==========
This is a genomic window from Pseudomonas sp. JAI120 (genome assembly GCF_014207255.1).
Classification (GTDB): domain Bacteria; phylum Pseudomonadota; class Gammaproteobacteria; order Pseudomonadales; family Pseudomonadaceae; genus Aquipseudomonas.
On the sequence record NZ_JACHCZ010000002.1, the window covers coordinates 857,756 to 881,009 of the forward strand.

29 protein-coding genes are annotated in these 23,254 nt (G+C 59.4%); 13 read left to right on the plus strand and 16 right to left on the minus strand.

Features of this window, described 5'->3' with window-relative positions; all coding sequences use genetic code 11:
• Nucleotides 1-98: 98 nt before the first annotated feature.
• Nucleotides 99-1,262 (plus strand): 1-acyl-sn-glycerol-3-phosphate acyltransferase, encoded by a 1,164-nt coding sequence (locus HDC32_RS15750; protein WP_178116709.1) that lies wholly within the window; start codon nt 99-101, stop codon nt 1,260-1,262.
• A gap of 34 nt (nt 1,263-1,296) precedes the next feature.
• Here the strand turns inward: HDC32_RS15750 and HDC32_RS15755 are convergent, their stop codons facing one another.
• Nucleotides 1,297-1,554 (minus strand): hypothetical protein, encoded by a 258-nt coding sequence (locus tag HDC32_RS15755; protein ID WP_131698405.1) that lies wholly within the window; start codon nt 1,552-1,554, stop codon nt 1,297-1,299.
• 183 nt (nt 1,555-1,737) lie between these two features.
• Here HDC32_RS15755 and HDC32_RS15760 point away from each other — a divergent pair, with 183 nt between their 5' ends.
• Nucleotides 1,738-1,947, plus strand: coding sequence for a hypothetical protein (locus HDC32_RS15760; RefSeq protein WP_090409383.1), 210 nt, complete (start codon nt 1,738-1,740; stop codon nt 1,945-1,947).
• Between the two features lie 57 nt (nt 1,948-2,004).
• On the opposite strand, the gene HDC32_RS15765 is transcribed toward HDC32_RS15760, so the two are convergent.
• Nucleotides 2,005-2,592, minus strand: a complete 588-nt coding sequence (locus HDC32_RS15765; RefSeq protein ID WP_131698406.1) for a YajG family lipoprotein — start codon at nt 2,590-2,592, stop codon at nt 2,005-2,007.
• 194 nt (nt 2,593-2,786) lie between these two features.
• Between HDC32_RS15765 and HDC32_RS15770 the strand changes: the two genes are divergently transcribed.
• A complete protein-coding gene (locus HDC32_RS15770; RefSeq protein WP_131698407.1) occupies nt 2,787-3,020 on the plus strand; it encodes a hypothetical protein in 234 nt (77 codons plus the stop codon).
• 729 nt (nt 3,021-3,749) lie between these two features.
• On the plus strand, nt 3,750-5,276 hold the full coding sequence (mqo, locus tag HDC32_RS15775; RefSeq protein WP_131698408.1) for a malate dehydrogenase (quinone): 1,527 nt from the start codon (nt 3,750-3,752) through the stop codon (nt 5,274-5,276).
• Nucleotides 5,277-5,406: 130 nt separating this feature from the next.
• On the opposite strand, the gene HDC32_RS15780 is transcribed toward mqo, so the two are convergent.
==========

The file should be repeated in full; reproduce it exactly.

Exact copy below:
This is a genomic window from Pseudomonas sp. JAI120 (genome assembly GCF_014207255.1).
Classification (GTDB): domain Bacteria; phylum Pseudomonadota; class Gammaproteobacteria; order Pseudomonadales; family Pseudomonadaceae; genus Aquipseudomonas.
On the sequence record NZ_JACHCZ010000002.1, the window covers coordinates 857,756 to 881,009 of the forward strand.

29 protein-coding genes are annotated in these 23,254 nt (G+C 59.4%); 13 read left to right on the plus strand and 16 right to left on the minus strand.

Features of this window, described 5'->3' with window-relative positions; all coding sequences use genetic code 11:
• Nucleotides 1-98: 98 nt before the first annotated feature.
• Nucleotides 99-1,262 (plus strand): 1-acyl-sn-glycerol-3-phosphate acyltransferase, encoded by a 1,164-nt coding sequence (locus HDC32_RS15750; protein WP_178116709.1) that lies wholly within the window; start codon nt 99-101, stop codon nt 1,260-1,262.
• A gap of 34 nt (nt 1,263-1,296) precedes the next feature.
• Here the strand turns inward: HDC32_RS15750 and HDC32_RS15755 are convergent, their stop codons facing one another.
• Nucleotides 1,297-1,554 (minus strand): hypothetical protein, encoded by a 258-nt coding sequence (locus tag HDC32_RS15755; protein ID WP_131698405.1) that lies wholly within the window; start codon nt 1,552-1,554, stop codon nt 1,297-1,299.
• 183 nt (nt 1,555-1,737) lie between these two features.
• Here HDC32_RS15755 and HDC32_RS15760 point away from each other — a divergent pair, with 183 nt between their 5' ends.
• Nucleotides 1,738-1,947, plus strand: coding sequence for a hypothetical protein (locus HDC32_RS15760; RefSeq protein WP_090409383.1), 210 nt, complete (start codon nt 1,738-1,740; stop codon nt 1,945-1,947).
• Between the two features lie 57 nt (nt 1,948-2,004).
• On the opposite strand, the gene HDC32_RS15765 is transcribed toward HDC32_RS15760, so the two are convergent.
• Nucleotides 2,005-2,592, minus strand: a complete 588-nt coding sequence (locus HDC32_RS15765; RefSeq protein ID WP_131698406.1) for a YajG family lipoprotein — start codon at nt 2,590-2,592, stop codon at nt 2,005-2,007.
• 194 nt (nt 2,593-2,786) lie between these two features.
• Between HDC32_RS15765 and HDC32_RS15770 the strand changes: the two genes are divergently transcribed.
• A complete protein-coding gene (locus HDC32_RS15770; RefSeq protein WP_131698407.1) occupies nt 2,787-3,020 on the plus strand; it encodes a hypothetical protein in 234 nt (77 codons plus the stop codon).
• 729 nt (nt 3,021-3,749) lie between these two features.
• On the plus strand, nt 3,750-5,276 hold the full coding sequence (mqo, locus tag HDC32_RS15775; RefSeq protein WP_131698408.1) for a malate dehydrogenase (quinone): 1,527 nt from the start codon (nt 3,750-3,752) through the stop codon (nt 5,274-5,276).
• Nucleotides 5,277-5,406: 130 nt separating this feature from the next.
• On the opposite strand, the gene HDC32_RS15780 is transcribed toward mqo, so the two are convergent.